Human beings are experts at showing up for the demands of the world. We keep driving forward—for our boss, our parents, our partners, or even ourselves—trying to live up to what’s expected of us, as defined by those around us.
Until suddenly, one day, we break.
Experiencing a breakdown can be inconvenient, uncomfortable, and even frightening, but it comes with an important message. In this video from School of Life, philosopher Alain de Botton explains how breakdowns provide you with an opportunity to learn what you really need from life.
Breakdowns can take many forms, ranging from the inability to get out of bed, to becoming depressed, developing social anxiety, or feeling compelled to do something completely scandalous, or even dangerous.
Whatever it may look like, breakdowns cause you to deviate from your regular routine. Often, people rush to fix the problems they face so that they can return to their daily responsibilities—but doing so can lead you right back into the routines that caused you to break down in the first place.
Often, people rush to fix the problems they face so that they can return to their daily responsibilities—but doing so can lead you right back into the routines that caused you to break down in the first place.
“A breakdown is not merely a random piece of madness or malfunction, it is a very real, albeit very inarticulate, bid for health,” de Botton says. “It is an attempt by one part of our minds to force the other into a process of growth, self-understanding, and self-development, which it has hitherto refused to undertake.”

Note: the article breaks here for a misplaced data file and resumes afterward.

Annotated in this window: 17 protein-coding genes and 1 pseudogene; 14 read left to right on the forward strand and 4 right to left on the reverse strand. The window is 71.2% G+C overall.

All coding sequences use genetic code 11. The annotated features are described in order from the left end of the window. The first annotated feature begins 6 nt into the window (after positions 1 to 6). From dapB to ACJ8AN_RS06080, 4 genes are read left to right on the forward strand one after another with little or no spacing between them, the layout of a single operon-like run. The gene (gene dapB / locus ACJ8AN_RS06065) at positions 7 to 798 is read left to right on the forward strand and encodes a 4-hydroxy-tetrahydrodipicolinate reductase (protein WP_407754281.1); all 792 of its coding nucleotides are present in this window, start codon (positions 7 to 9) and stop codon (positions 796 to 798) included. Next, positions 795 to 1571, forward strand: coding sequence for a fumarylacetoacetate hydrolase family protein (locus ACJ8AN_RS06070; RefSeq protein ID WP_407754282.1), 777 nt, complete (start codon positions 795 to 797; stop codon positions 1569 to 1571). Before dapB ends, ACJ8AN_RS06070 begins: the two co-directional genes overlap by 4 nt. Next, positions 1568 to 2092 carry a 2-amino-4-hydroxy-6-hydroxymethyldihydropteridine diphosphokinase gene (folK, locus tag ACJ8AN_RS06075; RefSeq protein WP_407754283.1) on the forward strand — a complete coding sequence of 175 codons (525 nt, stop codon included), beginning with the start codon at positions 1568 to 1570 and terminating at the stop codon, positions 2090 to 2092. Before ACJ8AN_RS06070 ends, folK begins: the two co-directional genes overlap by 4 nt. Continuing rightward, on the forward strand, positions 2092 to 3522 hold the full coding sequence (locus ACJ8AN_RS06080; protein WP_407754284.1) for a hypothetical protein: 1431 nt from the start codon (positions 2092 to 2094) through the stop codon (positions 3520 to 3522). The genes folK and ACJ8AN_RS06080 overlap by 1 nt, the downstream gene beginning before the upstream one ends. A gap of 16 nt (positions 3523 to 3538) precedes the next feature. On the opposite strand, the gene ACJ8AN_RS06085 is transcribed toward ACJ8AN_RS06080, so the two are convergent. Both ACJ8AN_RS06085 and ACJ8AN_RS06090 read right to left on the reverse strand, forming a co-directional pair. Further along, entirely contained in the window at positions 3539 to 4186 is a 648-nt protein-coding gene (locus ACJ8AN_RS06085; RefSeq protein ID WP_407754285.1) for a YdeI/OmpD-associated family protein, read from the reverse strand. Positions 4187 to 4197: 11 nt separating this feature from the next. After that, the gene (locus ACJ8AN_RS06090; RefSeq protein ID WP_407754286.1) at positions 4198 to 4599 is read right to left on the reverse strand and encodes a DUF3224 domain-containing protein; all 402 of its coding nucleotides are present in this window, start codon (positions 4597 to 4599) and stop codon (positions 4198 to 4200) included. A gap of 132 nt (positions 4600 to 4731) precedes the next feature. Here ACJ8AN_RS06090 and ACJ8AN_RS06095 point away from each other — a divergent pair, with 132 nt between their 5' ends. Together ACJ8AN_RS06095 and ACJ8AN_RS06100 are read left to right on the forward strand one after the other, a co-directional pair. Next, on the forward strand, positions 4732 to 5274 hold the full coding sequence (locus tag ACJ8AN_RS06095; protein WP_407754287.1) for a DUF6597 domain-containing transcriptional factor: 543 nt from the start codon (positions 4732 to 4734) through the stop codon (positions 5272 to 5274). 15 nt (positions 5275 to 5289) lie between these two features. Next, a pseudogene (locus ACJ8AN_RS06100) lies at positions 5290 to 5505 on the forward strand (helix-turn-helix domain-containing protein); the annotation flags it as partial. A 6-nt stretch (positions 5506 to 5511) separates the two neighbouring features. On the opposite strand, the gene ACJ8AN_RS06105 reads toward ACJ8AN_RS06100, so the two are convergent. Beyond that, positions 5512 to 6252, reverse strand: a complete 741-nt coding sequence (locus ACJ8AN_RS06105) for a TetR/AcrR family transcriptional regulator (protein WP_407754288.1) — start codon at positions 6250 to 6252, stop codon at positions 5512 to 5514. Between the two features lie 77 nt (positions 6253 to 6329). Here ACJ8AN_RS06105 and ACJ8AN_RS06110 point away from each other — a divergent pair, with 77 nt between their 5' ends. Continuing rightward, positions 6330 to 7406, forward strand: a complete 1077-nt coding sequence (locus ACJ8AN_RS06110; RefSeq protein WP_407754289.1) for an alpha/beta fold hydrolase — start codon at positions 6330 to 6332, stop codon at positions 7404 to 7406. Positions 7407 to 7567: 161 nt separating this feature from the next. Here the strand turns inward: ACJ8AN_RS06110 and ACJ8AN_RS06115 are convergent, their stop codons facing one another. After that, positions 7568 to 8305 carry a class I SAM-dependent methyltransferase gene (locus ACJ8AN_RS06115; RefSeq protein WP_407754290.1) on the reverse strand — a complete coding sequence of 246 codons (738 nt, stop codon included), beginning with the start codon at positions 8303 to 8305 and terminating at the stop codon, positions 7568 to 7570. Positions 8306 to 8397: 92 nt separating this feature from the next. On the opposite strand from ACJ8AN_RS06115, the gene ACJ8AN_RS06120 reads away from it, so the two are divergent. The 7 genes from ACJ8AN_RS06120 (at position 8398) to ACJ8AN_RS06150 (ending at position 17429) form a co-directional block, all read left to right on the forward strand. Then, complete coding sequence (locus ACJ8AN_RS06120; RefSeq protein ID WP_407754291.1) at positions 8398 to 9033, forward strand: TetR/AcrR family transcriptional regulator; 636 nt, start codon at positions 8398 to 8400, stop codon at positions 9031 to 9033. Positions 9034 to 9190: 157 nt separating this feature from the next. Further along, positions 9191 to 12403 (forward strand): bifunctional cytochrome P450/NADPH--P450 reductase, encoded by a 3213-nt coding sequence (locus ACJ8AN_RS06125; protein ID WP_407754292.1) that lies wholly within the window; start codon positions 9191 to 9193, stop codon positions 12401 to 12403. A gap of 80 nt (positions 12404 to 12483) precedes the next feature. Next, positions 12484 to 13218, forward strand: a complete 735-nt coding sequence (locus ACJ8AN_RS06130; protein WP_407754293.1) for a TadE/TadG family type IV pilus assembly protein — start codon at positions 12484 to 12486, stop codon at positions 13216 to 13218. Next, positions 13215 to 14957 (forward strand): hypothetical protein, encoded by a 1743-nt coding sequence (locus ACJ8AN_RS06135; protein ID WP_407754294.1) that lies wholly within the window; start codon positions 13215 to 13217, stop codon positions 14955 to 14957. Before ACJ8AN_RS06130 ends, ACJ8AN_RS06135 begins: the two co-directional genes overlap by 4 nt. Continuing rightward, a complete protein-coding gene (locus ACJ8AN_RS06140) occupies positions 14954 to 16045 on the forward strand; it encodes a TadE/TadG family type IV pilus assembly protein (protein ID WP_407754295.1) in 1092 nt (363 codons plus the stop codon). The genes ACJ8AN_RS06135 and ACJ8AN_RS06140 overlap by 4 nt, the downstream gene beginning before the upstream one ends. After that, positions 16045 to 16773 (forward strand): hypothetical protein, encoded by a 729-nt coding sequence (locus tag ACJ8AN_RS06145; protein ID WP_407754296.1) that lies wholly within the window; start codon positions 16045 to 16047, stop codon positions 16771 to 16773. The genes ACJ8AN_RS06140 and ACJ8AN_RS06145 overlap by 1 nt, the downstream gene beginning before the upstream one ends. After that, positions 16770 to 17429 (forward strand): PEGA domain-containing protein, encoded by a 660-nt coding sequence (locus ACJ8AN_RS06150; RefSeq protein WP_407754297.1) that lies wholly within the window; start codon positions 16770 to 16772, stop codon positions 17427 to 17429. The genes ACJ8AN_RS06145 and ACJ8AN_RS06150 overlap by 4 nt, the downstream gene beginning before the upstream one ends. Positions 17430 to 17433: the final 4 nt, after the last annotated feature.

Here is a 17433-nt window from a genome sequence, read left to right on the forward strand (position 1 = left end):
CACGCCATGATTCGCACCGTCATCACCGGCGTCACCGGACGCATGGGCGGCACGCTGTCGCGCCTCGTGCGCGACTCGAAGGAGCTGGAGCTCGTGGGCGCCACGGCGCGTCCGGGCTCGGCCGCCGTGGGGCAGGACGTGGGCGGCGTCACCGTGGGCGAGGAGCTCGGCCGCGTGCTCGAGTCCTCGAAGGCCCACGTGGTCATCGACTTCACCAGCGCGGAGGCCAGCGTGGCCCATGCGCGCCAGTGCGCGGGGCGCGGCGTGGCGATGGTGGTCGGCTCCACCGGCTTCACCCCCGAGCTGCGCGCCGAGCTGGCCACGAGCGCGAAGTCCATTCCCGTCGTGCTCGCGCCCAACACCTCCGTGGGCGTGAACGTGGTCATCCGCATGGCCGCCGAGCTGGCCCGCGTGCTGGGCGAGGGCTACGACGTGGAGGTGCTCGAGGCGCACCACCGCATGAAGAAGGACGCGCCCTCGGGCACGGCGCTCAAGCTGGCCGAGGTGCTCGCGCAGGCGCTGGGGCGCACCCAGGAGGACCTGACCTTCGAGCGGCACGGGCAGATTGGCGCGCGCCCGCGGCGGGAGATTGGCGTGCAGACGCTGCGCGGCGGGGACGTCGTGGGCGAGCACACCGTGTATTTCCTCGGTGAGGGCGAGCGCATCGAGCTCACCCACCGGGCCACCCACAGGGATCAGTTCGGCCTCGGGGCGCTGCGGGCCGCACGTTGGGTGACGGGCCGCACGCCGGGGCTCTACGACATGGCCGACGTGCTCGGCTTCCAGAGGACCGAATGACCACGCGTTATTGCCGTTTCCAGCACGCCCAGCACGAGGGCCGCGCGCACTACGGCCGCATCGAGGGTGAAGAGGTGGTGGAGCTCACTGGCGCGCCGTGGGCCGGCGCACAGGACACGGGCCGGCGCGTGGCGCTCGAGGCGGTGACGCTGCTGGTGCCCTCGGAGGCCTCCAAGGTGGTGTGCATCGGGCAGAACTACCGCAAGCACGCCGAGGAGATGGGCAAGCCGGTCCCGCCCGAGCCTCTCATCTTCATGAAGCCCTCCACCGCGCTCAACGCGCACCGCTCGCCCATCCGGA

While medication is sometimes necessary to overcome mental health concerns that arise from a breakdown, such as anxiety and depression, it is also important for you to take a moment to reflect on what your body and mind are trying to say.
“What the breakdown is telling us, above everything else, is that it must no longer be business as usual; that things have to change,” de Botton explains.
Change is good for us—so why does it take a breakdown for you to realise you need to make adjustments to your lifestyle? Likely for the same reason you avoid going to the dentist: the conscious mind is reluctant to experience discomfort, De Botton explains.
“The reason we break down is that we have not, over years, flexed very much. There were things we needed to hear inside our minds that we deftly put to one side, there were messages we needed to heed, bits of emotional learning and communicating we didn’t do – and now, after being patient for so long, far too long, the emotional self is attempting to make itself heard in the only way it now knows how.”
De Botton compares a breakdown to a civil revolution: small things build until one day, it is simply too much to handle anymore. Often, your body’s legitimate needs cannot be addressed or discovered until it is too late, and you are already in crisis mode.
A breakdown can be inspired by many things: perhaps a need to slow down at work, to end a relationship, to make more time for your family, or to truly accept an aspect of yourself you’ve kept hidden, such as your sexuality.
“A crisis represents an appetite for growth that hasn’t found another way of expressing itself,” says de Bottom. Whatever the reason, the best way to become well and prevent it from happening again is to learn from it, and start to listen to what your body and mind is telling you.
“Our crisis, if we can get through it, is an attempt to dislodge us from a toxic status quo. And it represents an insistent call to rebuild our lives on a more authentic and sincere basis,” de Botton concludes.